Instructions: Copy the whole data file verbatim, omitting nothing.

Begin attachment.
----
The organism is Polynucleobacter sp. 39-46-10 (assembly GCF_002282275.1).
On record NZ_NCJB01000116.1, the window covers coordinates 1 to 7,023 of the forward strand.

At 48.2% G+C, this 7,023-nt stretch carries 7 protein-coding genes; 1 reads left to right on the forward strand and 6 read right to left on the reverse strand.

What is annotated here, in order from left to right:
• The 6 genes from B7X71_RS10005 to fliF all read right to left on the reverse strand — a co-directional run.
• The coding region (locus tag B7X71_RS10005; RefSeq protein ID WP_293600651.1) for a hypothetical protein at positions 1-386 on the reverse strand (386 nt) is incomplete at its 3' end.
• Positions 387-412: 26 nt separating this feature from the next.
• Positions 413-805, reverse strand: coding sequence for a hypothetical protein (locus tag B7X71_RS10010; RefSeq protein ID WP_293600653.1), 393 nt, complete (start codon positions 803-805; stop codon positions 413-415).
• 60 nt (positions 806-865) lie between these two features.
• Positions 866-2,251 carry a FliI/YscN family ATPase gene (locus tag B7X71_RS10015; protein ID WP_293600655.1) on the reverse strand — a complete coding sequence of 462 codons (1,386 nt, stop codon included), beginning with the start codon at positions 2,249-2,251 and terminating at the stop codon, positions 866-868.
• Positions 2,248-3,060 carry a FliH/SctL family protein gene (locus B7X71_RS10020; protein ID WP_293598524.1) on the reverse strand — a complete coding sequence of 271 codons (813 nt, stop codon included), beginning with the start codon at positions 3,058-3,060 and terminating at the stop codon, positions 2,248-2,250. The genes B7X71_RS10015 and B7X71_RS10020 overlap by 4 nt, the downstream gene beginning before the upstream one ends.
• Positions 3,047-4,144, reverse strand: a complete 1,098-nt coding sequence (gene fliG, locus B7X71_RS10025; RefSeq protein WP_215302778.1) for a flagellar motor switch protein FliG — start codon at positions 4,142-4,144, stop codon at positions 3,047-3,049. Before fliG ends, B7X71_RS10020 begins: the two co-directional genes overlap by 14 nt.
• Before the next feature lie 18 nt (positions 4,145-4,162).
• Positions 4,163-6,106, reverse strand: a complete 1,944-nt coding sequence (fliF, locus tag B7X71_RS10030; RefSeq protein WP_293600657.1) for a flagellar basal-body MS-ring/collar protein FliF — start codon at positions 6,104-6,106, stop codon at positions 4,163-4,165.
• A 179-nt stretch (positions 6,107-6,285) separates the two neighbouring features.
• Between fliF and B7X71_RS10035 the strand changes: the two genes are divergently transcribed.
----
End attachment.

The organism is Polynucleobacter sp. 39-46-10 (assembly GCF_002282275.1).
On record NZ_NCJB01000116.1, the window covers coordinates 1 to 7,023 of the forward strand.

At 48.2% G+C, this 7,023-nt stretch carries 7 protein-coding genes; 1 reads left to right on the forward strand and 6 read right to left on the reverse strand.

What is annotated here, in order from left to right:
• The 6 genes from B7X71_RS10005 to fliF all read right to left on the reverse strand — a co-directional run.
• The coding region (locus tag B7X71_RS10005; RefSeq protein ID WP_293600651.1) for a hypothetical protein at positions 1-386 on the reverse strand (386 nt) is incomplete at its 3' end.
• Positions 387-412: 26 nt separating this feature from the next.
• Positions 413-805, reverse strand: coding sequence for a hypothetical protein (locus tag B7X71_RS10010; RefSeq protein ID WP_293600653.1), 393 nt, complete (start codon positions 803-805; stop codon positions 413-415).
• 60 nt (positions 806-865) lie between these two features.
• Positions 866-2,251 carry a FliI/YscN family ATPase gene (locus tag B7X71_RS10015; protein ID WP_293600655.1) on the reverse strand — a complete coding sequence of 462 codons (1,386 nt, stop codon included), beginning with the start codon at positions 2,249-2,251 and terminating at the stop codon, positions 866-868.
• Positions 2,248-3,060 carry a FliH/SctL family protein gene (locus B7X71_RS10020; protein ID WP_293598524.1) on the reverse strand — a complete coding sequence of 271 codons (813 nt, stop codon included), beginning with the start codon at positions 3,058-3,060 and terminating at the stop codon, positions 2,248-2,250. The genes B7X71_RS10015 and B7X71_RS10020 overlap by 4 nt, the downstream gene beginning before the upstream one ends.
• Positions 3,047-4,144, reverse strand: a complete 1,098-nt coding sequence (gene fliG, locus B7X71_RS10025; RefSeq protein WP_215302778.1) for a flagellar motor switch protein FliG — start codon at positions 4,142-4,144, stop codon at positions 3,047-3,049. Before fliG ends, B7X71_RS10020 begins: the two co-directional genes overlap by 14 nt.
• Before the next feature lie 18 nt (positions 4,145-4,162).
• Positions 4,163-6,106, reverse strand: a complete 1,944-nt coding sequence (fliF, locus tag B7X71_RS10030; RefSeq protein WP_293600657.1) for a flagellar basal-body MS-ring/collar protein FliF — start codon at positions 6,104-6,106, stop codon at positions 4,163-4,165.
• A 179-nt stretch (positions 6,107-6,285) separates the two neighbouring features.
• Between fliF and B7X71_RS10035 the strand changes: the two genes are divergently transcribed.